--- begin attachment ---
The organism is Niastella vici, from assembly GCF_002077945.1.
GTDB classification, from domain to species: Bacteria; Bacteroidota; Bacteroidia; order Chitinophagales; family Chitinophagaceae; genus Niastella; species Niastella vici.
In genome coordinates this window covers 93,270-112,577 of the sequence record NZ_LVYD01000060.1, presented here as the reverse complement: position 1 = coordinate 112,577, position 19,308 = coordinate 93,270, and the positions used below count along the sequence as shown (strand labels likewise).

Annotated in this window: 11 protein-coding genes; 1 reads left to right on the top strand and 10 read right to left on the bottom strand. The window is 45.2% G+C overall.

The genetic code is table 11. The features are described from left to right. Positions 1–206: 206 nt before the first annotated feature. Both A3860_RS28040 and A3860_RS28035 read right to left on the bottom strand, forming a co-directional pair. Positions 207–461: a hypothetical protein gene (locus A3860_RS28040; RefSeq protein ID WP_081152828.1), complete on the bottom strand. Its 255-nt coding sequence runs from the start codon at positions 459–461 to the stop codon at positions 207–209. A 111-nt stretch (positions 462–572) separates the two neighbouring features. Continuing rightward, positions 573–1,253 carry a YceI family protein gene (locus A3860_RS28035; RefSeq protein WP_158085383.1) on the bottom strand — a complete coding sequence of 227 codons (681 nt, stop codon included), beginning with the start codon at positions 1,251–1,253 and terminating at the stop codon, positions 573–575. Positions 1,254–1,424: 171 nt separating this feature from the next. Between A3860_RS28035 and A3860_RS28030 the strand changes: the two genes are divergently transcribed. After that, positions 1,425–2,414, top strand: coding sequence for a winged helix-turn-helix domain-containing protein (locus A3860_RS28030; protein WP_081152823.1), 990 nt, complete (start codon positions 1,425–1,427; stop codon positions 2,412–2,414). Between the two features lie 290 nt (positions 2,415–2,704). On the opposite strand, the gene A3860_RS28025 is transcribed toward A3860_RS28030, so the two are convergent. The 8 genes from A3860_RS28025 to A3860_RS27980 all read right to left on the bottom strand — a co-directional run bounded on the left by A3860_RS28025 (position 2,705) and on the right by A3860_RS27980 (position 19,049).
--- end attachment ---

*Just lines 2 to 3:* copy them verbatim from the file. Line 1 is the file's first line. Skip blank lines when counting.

GTDB classification, from domain to species: Bacteria; Bacteroidota; Bacteroidia; order Chitinophagales; family Chitinophagaceae; genus Niastella; species Niastella vici.
In genome coordinates this window covers 93,270-112,577 of the sequence record NZ_LVYD01000060.1, presented here as the reverse complement: position 1 = coordinate 112,577, position 19,308 = coordinate 93,270, and the positions used below count along the sequence as shown (strand labels likewise).